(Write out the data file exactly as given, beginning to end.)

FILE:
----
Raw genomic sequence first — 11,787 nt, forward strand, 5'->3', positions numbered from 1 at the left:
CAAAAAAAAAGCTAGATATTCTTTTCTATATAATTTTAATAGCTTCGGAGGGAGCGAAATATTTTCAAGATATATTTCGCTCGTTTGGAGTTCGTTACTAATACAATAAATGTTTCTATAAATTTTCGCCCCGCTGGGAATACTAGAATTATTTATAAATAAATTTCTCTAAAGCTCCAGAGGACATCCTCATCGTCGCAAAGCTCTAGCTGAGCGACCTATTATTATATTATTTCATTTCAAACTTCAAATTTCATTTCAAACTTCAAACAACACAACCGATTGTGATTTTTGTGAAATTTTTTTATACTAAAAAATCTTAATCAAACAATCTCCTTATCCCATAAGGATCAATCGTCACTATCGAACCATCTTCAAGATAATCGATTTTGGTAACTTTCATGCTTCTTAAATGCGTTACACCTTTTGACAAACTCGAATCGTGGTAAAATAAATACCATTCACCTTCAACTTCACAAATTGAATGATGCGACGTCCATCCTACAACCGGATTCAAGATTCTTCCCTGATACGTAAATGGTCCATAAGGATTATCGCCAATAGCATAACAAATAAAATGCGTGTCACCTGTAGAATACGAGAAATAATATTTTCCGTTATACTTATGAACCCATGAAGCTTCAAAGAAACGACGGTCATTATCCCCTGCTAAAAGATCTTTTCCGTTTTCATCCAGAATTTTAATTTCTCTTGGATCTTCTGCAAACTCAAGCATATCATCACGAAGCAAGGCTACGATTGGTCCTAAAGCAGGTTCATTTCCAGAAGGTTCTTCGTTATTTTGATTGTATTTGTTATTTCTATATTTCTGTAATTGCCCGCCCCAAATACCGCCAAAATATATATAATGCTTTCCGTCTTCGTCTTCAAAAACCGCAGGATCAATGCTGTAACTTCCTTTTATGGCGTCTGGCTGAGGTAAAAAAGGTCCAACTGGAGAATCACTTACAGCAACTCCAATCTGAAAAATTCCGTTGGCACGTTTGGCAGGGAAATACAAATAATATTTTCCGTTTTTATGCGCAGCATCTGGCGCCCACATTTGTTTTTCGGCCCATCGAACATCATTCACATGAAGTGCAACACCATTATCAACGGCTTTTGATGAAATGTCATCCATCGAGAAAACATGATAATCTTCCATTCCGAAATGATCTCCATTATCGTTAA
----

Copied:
Raw genomic sequence first — 11,787 nt, forward strand, 5'->3', positions numbered from 1 at the left:
CAAAAAAAAAGCTAGATATTCTTTTCTATATAATTTTAATAGCTTCGGAGGGAGCGAAATATTTTCAAGATATATTTCGCTCGTTTGGAGTTCGTTACTAATACAATAAATGTTTCTATAAATTTTCGCCCCGCTGGGAATACTAGAATTATTTATAAATAAATTTCTCTAAAGCTCCAGAGGACATCCTCATCGTCGCAAAGCTCTAGCTGAGCGACCTATTATTATATTATTTCATTTCAAACTTCAAATTTCATTTCAAACTTCAAACAACACAACCGATTGTGATTTTTGTGAAATTTTTTTATACTAAAAAATCTTAATCAAACAATCTCCTTATCCCATAAGGATCAATCGTCACTATCGAACCATCTTCAAGATAATCGATTTTGGTAACTTTCATGCTTCTTAAATGCGTTACACCTTTTGACAAACTCGAATCGTGGTAAAATAAATACCATTCACCTTCAACTTCACAAATTGAATGATGCGACGTCCATCCTACAACCGGATTCAAGATTCTTCCCTGATACGTAAATGGTCCATAAGGATTATCGCCAATAGCATAACAAATAAAATGCGTGTCACCTGTAGAATACGAGAAATAATATTTTCCGTTATACTTATGAACCCATGAAGCTTCAAAGAAACGACGGTCATTATCCCCTGCTAAAAGATCTTTTCCGTTTTCATCCAGAATTTTAATTTCTCTTGGATCTTCTGCAAACTCAAGCATATCATCACGAAGCAAGGCTACGATTGGTCCTAAAGCAGGTTCATTTCCAGAAGGTTCTTCGTTATTTTGATTGTATTTGTTATTTCTATATTTCTGTAATTGCCCGCCCCAAATACCGCCAAAATATATATAATGCTTTCCGTCTTCGTCTTCAAAAACCGCAGGATCAATGCTGTAACTTCCTTTTATGGCGTCTGGCTGAGGTAAAAAAGGTCCAACTGGAGAATCACTTACAGCAACTCCAATCTGAAAAATTCCGTTGGCACGTTTGGCAGGGAAATACAAATAATATTTTCCGTTTTTATGCGCAGCATCTGGCGCCCACATTTGTTTTTCGGCCCATCGAACATCATTCACATGAAGTGCAACACCATTATCAACGGCTTTTGATGAAATGTCATCCATCGAGAAAACATGATAATCTTCCATTCCGAAATGATCTCCATTATCGTTAA